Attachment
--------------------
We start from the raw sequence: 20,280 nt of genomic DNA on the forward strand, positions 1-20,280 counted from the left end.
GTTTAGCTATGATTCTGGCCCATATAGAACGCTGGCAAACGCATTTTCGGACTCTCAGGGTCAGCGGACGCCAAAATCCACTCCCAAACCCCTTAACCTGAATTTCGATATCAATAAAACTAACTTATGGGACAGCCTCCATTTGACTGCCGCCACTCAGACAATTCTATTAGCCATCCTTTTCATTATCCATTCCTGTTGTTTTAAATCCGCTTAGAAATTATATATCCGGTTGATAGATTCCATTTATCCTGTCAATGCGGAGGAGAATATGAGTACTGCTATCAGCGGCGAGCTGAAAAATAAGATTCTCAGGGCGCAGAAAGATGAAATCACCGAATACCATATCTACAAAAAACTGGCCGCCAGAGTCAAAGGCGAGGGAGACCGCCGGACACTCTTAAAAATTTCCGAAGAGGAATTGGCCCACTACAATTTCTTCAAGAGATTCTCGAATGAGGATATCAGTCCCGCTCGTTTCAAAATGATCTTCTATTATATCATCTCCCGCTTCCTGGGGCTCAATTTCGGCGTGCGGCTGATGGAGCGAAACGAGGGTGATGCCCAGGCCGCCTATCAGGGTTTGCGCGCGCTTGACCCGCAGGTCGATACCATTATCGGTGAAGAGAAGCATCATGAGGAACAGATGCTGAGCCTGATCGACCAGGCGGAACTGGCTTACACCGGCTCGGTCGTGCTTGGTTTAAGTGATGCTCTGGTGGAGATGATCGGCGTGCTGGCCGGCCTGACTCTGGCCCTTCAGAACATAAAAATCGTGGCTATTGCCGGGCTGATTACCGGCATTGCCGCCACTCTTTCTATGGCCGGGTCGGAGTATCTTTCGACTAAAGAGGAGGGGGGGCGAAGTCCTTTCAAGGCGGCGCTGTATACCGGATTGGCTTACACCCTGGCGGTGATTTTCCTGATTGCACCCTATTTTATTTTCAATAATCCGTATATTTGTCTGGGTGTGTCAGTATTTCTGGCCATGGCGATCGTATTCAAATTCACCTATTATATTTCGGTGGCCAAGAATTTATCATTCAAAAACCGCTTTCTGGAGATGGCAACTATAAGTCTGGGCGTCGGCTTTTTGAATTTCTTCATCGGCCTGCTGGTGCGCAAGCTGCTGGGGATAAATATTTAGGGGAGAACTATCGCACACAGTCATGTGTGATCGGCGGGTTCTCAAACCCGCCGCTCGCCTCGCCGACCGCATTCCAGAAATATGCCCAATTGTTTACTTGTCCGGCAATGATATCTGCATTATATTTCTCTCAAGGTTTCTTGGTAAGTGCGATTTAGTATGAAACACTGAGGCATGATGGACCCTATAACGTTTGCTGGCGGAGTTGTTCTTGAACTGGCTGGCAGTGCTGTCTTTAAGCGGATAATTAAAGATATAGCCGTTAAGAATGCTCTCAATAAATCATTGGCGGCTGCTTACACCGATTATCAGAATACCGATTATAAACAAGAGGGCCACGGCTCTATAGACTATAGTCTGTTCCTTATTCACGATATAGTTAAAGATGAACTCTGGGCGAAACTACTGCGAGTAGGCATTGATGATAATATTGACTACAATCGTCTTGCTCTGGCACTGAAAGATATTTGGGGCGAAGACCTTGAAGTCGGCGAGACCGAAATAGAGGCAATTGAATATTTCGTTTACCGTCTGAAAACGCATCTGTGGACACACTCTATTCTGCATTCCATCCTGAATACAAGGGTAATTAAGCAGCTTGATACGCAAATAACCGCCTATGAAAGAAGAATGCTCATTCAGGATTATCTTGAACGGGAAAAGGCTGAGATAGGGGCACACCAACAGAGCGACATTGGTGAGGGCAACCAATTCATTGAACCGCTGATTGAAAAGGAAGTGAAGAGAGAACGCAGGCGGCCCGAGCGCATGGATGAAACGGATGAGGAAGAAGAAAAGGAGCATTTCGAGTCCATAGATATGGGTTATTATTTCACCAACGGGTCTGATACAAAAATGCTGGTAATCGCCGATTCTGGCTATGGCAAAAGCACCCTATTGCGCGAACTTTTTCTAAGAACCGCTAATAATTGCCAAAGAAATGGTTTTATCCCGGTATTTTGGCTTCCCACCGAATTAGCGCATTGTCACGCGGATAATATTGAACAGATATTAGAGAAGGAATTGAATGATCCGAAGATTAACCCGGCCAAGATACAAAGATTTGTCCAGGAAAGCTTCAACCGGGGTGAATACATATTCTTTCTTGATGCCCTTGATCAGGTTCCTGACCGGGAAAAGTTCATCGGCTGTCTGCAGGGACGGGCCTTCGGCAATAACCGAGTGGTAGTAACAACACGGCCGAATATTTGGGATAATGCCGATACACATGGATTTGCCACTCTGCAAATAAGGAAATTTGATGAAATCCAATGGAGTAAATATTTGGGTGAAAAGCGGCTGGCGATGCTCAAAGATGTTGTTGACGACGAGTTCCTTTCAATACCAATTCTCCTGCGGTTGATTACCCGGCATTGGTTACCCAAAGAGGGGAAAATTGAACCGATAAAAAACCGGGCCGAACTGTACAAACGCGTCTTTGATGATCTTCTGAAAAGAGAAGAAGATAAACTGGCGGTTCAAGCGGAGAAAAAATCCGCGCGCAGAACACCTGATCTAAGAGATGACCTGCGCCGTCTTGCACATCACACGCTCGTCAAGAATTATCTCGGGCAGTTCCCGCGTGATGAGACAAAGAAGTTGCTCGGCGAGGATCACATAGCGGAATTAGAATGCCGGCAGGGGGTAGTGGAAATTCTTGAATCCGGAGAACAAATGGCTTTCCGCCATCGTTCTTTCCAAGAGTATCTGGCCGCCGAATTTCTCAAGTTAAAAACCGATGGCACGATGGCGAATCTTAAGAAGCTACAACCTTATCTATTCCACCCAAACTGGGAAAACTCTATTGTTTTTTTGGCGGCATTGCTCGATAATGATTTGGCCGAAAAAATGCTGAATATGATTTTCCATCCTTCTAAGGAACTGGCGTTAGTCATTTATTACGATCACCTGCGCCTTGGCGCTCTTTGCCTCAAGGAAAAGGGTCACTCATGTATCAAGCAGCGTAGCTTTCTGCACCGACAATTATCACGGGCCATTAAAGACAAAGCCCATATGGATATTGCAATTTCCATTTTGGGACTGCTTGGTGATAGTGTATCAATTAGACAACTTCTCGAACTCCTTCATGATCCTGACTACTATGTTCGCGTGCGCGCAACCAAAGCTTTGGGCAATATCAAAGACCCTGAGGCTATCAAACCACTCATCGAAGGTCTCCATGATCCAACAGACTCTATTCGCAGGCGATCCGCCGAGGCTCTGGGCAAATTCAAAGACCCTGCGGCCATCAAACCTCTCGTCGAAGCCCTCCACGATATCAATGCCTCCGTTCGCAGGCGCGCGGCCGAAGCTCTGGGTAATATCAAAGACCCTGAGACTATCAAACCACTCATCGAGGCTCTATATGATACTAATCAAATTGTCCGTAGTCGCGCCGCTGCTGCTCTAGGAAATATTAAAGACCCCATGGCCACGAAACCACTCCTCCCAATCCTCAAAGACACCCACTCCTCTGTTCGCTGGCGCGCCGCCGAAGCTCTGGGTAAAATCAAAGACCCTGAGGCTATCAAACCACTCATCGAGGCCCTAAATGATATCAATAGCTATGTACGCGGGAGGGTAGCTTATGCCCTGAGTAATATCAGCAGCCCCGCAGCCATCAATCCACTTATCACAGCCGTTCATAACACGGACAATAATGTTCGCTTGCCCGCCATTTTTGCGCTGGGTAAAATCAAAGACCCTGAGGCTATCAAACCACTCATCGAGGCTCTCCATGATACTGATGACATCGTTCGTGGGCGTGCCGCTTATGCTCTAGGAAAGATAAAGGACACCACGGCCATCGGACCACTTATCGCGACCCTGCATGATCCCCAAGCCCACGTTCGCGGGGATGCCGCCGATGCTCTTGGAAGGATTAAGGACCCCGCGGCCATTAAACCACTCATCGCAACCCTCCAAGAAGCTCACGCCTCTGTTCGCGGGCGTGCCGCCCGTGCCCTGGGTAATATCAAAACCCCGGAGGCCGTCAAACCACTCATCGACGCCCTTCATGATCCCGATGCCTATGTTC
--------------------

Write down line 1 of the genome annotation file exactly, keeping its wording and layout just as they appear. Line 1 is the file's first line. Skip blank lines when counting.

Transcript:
We start from the raw sequence: 20,280 nt of genomic DNA on the forward strand, positions 1-20,280 counted from the left end.